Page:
FLAC welcomes Irish acceptance of UN recommendations on civil legal aid

FLAC welcomes Irish acceptance of UN recommendations on civil legal aid

Eilis Barry

Legal rights group FLAC has welcomed the Irish government’s acceptance of four UN recommendations on civil legal aid.

Ireland has accepted over 200 recommendations arising from the UN Human Rights Council’s recent review of Ireland’s human rights record through the universal period review (UPR) mechanism, though has rejected others.

The Department of Justice has committed to reviewing the civil legal aid scheme, though has yet to provide details on the nature, scope or timing of the review, which was originally due to begin in 2020.

Eilis Barry, chief executive of FLAC, said: “The deficiencies in Ireland’s system of civil legal aid have once again been highlighted at an international level.

“However, Ireland’s acceptance of the UPR recommendations in relation to legal aid is to be welcomed, particularly the State’s commitment to a ‘comprehensive and independent’ review of the civil legal aid scheme and to broaden efforts to ensure vulnerable groups can ‘fully access justice’ including in relation to social welfare and equality issues.

“In light of this, it is now incumbent on the Department of Justice to begin the long-awaited review of the civil legal aid scheme and, in doing so, to implement the UPR recommendations, as well as the recommendations of UN Treaty bodies, in relation to legal aid.”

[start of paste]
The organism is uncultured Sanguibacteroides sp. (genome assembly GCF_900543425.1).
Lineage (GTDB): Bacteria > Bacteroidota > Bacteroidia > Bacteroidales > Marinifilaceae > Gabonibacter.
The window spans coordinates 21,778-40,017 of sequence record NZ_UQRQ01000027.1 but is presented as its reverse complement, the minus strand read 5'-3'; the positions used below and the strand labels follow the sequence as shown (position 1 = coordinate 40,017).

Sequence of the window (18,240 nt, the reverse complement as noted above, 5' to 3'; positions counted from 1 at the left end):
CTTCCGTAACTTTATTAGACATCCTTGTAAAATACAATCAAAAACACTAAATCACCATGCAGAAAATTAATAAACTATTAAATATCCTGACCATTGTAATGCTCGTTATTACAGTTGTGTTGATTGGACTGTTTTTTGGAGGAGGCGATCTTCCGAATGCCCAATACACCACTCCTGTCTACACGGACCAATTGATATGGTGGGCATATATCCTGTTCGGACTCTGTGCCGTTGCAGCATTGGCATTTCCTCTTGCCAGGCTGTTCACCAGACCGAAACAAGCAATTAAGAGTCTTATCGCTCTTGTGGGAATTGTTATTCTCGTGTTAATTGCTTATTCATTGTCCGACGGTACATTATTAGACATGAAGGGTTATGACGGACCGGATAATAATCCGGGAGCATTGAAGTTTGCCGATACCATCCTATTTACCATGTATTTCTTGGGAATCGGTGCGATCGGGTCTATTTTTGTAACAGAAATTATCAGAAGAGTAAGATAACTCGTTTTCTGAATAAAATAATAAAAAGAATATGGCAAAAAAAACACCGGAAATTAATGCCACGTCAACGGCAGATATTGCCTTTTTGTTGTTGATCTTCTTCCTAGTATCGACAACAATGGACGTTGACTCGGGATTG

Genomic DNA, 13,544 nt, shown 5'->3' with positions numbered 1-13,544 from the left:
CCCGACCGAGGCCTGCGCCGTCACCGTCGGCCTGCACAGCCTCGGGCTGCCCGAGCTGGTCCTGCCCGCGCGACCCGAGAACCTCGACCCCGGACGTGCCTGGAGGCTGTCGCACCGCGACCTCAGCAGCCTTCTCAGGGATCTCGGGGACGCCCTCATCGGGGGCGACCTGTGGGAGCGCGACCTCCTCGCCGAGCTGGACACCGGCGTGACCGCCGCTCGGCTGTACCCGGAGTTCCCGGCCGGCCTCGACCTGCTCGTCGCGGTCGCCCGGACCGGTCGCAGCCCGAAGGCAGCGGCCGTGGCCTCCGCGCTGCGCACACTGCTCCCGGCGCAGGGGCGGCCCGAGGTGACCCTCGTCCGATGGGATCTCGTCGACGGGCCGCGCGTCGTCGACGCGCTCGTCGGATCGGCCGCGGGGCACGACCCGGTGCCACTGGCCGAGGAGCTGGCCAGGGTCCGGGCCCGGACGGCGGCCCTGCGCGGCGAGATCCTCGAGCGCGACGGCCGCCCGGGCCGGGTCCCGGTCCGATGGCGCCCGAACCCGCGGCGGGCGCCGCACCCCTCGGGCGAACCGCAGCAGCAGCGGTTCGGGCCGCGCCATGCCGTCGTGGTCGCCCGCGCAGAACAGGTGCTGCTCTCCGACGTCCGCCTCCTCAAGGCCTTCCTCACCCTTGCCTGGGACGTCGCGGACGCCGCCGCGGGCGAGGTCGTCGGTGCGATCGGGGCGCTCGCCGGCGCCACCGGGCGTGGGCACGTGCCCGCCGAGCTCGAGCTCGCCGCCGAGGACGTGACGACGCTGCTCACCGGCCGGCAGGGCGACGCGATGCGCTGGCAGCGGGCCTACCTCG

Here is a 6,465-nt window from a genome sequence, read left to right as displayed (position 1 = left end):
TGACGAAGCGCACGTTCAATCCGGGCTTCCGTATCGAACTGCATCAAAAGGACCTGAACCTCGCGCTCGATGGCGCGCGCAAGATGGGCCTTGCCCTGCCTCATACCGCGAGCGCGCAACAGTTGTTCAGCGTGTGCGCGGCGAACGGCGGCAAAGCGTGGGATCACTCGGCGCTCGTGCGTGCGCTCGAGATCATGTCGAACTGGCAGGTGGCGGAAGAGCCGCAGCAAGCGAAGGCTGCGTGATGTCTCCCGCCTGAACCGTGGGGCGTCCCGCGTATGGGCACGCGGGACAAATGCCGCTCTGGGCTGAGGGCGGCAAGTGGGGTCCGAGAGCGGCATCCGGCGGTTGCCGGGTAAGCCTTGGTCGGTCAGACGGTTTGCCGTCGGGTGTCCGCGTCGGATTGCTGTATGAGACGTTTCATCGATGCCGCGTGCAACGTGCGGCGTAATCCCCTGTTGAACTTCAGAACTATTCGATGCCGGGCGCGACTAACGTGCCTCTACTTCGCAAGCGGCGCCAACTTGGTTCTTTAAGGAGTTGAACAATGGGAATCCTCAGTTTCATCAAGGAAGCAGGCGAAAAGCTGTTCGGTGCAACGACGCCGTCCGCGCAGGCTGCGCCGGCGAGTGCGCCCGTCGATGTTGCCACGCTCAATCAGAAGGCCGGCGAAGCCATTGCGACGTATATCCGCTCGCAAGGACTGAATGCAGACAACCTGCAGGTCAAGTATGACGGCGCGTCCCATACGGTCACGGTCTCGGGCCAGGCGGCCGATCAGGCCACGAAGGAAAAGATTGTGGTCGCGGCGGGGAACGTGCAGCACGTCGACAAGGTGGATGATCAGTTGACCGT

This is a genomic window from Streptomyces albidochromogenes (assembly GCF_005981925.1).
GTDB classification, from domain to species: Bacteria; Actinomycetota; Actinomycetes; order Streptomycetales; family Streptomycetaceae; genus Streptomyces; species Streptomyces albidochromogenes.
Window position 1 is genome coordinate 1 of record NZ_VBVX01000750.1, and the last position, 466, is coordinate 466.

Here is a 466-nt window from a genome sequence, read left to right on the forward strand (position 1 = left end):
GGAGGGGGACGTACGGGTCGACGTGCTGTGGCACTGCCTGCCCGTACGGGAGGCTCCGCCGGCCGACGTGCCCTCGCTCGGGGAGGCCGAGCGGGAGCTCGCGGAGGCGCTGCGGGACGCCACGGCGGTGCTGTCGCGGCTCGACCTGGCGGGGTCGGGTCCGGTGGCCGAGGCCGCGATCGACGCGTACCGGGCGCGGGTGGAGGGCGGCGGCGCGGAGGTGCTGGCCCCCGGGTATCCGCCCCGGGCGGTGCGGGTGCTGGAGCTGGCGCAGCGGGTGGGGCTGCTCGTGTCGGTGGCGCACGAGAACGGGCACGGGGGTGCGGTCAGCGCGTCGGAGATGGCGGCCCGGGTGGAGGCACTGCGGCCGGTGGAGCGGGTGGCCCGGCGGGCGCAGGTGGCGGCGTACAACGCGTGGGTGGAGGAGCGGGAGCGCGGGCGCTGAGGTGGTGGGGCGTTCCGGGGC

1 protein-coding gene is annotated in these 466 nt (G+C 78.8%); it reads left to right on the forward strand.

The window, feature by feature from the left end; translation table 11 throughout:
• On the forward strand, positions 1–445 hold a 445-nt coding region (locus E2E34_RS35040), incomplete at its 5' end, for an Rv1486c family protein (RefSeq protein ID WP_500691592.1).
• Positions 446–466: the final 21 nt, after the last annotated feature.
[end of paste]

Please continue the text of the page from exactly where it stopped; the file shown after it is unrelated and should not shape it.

Ms Barry said FLAC is “particularly pleased that the State accepted several recommendations in relation to the rights of Travellers and Roma”, as advocated for by FLAC in its engagement with the UPR process.

“This includes the acceptance of recommendations to improve ‘implementation of laws against discrimination’ and to ‘step up efforts to address homelessness and shortcomings in access to adequate housing, particularly for Travellers and Roma communities’,” she said.

“Again, those recommendations must be urgently implemented in the context of the ongoing review of the Equality Acts, through the adoption of a new national Traveller and Roma inclusion strategy and the forthcoming national action plan against racism.”

Ireland rejected recommendations from four countries calling for the introduction of legislation to prohibit racial profiling and the introduction of an independent complaints mechanism for the investigation of racial profiling, referring to existing non-discrimination policies and the ability to submit individual complaints through GSOC.

Sinéad Lucey, managing solicitor at FLAC, said: “The State’s continued refusal to introduce legislation to prohibit racial profiling flies in the face of our human rights obligations, as well as the rights of Travellers, Roma and minority ethnic and migrant communities who are subject to this insidious form of discrimination.

“The State should urgently reverse its position on these recommendations and agree to introduce legislation to prohibit racial and discriminatory profiling by State bodies, including An Garda Síochána.”

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